question)
1. The Impact of Geography
2. The Old and Middle Kingdoms
3. Society and Economy in Ancient Egypt
4. The Culture of Egypt
5. Disorder and a New Order: The New Kingdom
6. Daily life in Ancient Egypt: Family and Marriage
7. The Spread of Egyptian Influence: Nubia
8. New Centers of Civilization
9. Nomadic Peoples: Impact of the Indo-Europeans
10.The Phoenicians
11.The Hebrews: The “Children of Israel”
The Rise of New Empires (this is only a topic, do not make it a question)
1. The Assyrian Empire
2. The Persian Empire
Chapter 2
The Emergence of Civilization in India: Harappan Society (this is only a topic,
do not make it a question)
1. A Land of Diversity
2. Harappan Civilization: A Fascinating Enigma
3. A Lost Civilization?
4. The Arrival of the Aryans
5. The Early Aryans
6. The Mauryan Empire
7. Caste and class: Social Structures in Ancient India
8. Daily Life in Ancient India
9. The Economy
Escaping the Wheel of Life The Religious World of Ancient India (this is
only a topic, do not make it a question)
1. Hinduism
2. Budclhism: The Middle Path
3. The Rule of the Fishes: India After the Mauryas
4. Literature
5. Architecture and Sculpture
6. Science
Chapter 3
1. The Dawn of Chinese Civilization
2. He Land and People of China
3. The Shang Dynasty
4. The Zhou Dynasty
5. Political Structures
6. Economy and Society
7. The Hundred Schools of Ancient Philosophy
8. The Qin Dynasty (221-206 B.C.E.)
9. The Role of the Family
10.Lifestyles
11.Cities
12.The Humble Estate: Women in Ancient China
13.Metalwork and Sculpture
14.Language and Literature
15.Music
Read Chapter 4 and be prepared for a quiz on the first day of school!
Part III: World Geography—Due first day of school
The map below depicts the major world regions used in the AP World History Course. You MUST become familiar with these
large regions as a prerequisite to a serious exploration of World History.
1. What are the names of the fifteen APWH regions on the map? You will need to do an Internet search in order to discover
this information. Write the answers in the chart below. Also, for each region on the map, write down the name of one country
in that region.
Colors and Tips
1. Royal Blue
2. Orange
3. Brown
4. Light Green
5. Lavender (Light Purple)
6. Pink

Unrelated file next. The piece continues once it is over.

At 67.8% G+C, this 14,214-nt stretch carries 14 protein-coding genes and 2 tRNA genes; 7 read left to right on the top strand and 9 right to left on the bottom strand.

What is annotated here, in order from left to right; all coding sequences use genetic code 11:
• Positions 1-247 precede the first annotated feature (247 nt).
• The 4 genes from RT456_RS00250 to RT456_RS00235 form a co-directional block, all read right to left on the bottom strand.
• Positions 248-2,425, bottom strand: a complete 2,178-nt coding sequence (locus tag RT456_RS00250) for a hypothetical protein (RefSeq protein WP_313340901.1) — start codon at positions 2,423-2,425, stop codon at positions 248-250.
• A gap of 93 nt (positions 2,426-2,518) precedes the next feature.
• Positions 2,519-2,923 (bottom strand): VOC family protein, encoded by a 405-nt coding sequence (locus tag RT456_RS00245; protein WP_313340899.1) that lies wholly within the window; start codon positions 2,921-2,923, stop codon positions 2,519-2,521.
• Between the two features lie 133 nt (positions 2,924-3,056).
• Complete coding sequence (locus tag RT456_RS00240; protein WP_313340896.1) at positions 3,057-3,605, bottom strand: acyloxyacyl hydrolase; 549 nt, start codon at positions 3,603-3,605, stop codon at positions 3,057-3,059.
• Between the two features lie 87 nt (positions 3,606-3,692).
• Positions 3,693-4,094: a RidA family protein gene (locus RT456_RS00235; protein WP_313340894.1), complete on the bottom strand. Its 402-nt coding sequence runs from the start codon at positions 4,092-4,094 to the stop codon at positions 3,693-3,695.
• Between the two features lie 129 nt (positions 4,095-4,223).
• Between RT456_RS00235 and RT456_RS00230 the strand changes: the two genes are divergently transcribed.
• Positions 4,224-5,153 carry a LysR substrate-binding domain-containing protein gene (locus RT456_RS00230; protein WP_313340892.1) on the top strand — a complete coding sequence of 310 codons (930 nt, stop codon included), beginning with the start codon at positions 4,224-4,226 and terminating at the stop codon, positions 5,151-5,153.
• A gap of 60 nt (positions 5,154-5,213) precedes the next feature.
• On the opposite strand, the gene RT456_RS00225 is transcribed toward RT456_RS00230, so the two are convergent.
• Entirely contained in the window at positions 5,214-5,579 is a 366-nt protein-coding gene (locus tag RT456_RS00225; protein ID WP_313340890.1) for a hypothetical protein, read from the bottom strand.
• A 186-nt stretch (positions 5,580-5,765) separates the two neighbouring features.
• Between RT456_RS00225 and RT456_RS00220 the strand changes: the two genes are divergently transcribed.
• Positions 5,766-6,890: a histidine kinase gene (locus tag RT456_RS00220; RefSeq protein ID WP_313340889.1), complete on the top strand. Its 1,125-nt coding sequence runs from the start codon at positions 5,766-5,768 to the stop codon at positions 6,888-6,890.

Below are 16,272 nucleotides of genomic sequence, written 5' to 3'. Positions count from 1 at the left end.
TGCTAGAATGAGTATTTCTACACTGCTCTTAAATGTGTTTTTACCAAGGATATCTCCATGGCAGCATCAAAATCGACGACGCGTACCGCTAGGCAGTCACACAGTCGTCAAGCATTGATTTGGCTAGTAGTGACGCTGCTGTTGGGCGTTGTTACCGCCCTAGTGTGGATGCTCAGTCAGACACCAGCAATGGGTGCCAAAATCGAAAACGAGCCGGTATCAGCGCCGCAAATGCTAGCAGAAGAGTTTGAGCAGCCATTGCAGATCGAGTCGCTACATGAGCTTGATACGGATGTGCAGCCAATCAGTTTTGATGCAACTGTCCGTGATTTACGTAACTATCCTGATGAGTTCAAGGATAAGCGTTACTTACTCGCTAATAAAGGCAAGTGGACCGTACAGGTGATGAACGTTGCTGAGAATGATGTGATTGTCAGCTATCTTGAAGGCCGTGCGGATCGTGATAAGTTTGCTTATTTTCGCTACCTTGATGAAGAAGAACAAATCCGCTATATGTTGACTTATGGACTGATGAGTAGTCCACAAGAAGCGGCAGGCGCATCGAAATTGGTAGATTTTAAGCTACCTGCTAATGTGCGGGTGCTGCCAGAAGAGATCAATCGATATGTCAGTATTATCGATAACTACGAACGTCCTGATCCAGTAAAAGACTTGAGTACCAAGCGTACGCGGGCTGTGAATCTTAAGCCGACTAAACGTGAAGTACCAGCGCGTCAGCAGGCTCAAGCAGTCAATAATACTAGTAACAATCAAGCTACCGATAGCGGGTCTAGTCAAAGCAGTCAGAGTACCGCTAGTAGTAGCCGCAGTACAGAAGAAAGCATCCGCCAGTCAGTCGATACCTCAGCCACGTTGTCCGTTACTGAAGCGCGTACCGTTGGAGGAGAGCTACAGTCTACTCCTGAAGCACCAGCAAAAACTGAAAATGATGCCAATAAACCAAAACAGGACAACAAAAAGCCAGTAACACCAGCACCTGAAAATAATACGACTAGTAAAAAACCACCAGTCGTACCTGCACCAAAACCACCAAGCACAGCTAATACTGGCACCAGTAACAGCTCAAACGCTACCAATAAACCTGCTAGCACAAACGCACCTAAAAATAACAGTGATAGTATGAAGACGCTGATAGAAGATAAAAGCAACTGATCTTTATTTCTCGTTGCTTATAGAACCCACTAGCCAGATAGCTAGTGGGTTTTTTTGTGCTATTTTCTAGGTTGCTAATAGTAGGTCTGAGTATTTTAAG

7. Teal (greyish-green, South)
8. Grey
9. Dark, Forest Green
10. Very light blue (North)
11. Moss Green (above yellow)
12. Yellow
13. Blue
14. Red
15. Maroon
Region Name
One Country within Region
Neatly label the world maps with the land and water features listed below in the colors indicated in parentheses. Use the
numbers next to the terms and that should help you fit them on the map. Use more than one map to identify these places.
For instance, use 1 map for continents and deserts, and 1 map for seas, rivers, oceans, bays, and lakes, and 1 map for the
mountains and other important places.
Continents (Red)
1. North America
2. South America
3. Australia
4. Europe
5. Antarctica
6. Asia
7. Africa
Deserts (indicate with striped
green lines)
1. Gobi
2. Kalahari
3. Sahara
4. Thar
5. Sierra Madre
6. Mojave
7. Arabian Desert
8. Great Sandy Desert
Oceans, Seas, Bays, Lakes (Blue)
1. Atlantic Ocean (1N North and 1S
South)
2. Pacific Ocean (2N North and 2S
South)
3. Indian Ocean
4. Arctic Ocean
5. North Sea
6. Baltic Sea
7. English Channel
8. Norwegian Sea
9. Barents Sea
10. Mediterranean Sea
11. Adriatic Sea
12. Aegean Sea
13. Black Sea
14. Caspian Sea
15. Great Lakes
16. Red Sea
17. Persian Gulf
18. Arabian Sea
19. Bay of Bengal
20. South China Sea
21. East China Sea
22. Yellow Sea
23. Sea of Japan
24. Caribbean
25. Hudson Bay
26. Cape of Good Hope
27. Cape Horn
28. Gulf of Guinea
29. Ionian Sea
30. Bering Sea
Rivers (Blue)
1. Nile River
2. Tigris
3. Euphrates
4. Amazon River
5. Mississippi River
6. Rio Grande River
7. Indus River
8. Yellow River (Hwang He)
9. Yangtze
10. Ganges River
11. Irrawaddy River
12. Mekong
13. Congo
14. Volga
15. Danube
16. Rhine
17. Niger
18. Brahmaputra
19. Zambezi
20. Dnieper
Mountains & Other Important
Places (Black)
1. Himilayas
2. Caucasus
3. Andes
4. Hindu Kush
5. Ural
6. Alps
7. Atlas
8. Pyrenees
9. Balkan Peninsula
10. Iberian Peninsula
11. Asia Minor
12. Anatolia
13. Sinai Peninsula
14. Strait of Gibraltar
15. Panama Canal
16. Yucatan Peninsula
17. Horn of Africa
18. Sri Lanka
19. Mesoamerica
20. Madagascar
21. New Zealand
22. Australia
23. Suez Canal
24. Siberia
25. Manchuria
During the first week of school, we’ll have a geography quiz on some of these terms. I
encourage you to go to www.ilike2learn.com and/or Seterra Online to play geography review games to
practice.
Part IV: Turning it in
Students will turn in the Thesis Statement and each chapter individually on
Turnitin.com
The class id and password are:
Class ID: 12628744
Enrollment Password: falconwhap
DUE: August 5th 2016 on turnitin.com
Contact Info:
Mr. Rob Lauer
Email: rlauer@fenwickfalcons.org